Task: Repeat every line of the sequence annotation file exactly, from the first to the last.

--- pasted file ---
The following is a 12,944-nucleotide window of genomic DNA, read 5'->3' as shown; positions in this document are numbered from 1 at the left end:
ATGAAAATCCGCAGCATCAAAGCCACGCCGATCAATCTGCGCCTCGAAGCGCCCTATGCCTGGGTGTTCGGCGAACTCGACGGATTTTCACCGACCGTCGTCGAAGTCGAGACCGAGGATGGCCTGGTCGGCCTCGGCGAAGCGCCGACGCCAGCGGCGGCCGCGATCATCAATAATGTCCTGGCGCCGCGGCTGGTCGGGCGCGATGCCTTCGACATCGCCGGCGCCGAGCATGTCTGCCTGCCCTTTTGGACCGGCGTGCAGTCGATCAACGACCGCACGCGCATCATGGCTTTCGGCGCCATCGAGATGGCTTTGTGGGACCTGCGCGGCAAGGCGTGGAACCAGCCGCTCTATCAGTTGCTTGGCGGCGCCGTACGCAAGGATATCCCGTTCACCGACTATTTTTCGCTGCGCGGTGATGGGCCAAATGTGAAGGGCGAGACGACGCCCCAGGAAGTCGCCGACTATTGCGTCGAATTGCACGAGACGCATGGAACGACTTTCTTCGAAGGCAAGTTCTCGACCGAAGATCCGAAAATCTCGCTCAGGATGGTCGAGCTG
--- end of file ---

The following is a 12,944-nucleotide window of genomic DNA, read 5'->3' as shown; positions in this document are numbered from 1 at the left end:
ATGAAAATCCGCAGCATCAAAGCCACGCCGATCAATCTGCGCCTCGAAGCGCCCTATGCCTGGGTGTTCGGCGAACTCGACGGATTTTCACCGACCGTCGTCGAAGTCGAGACCGAGGATGGCCTGGTCGGCCTCGGCGAAGCGCCGACGCCAGCGGCGGCCGCGATCATCAATAATGTCCTGGCGCCGCGGCTGGTCGGGCGCGATGCCTTCGACATCGCCGGCGCCGAGCATGTCTGCCTGCCCTTTTGGACCGGCGTGCAGTCGATCAACGACCGCACGCGCATCATGGCTTTCGGCGCCATCGAGATGGCTTTGTGGGACCTGCGCGGCAAGGCGTGGAACCAGCCGCTCTATCAGTTGCTTGGCGGCGCCGTACGCAAGGATATCCCGTTCACCGACTATTTTTCGCTGCGCGGTGATGGGCCAAATGTGAAGGGCGAGACGACGCCCCAGGAAGTCGCCGACTATTGCGTCGAATTGCACGAGACGCATGGAACGACTTTCTTCGAAGGCAAGTTCTCGACCGAAGATCCGAAAATCTCGCTCAGGATGGTCGAGCTG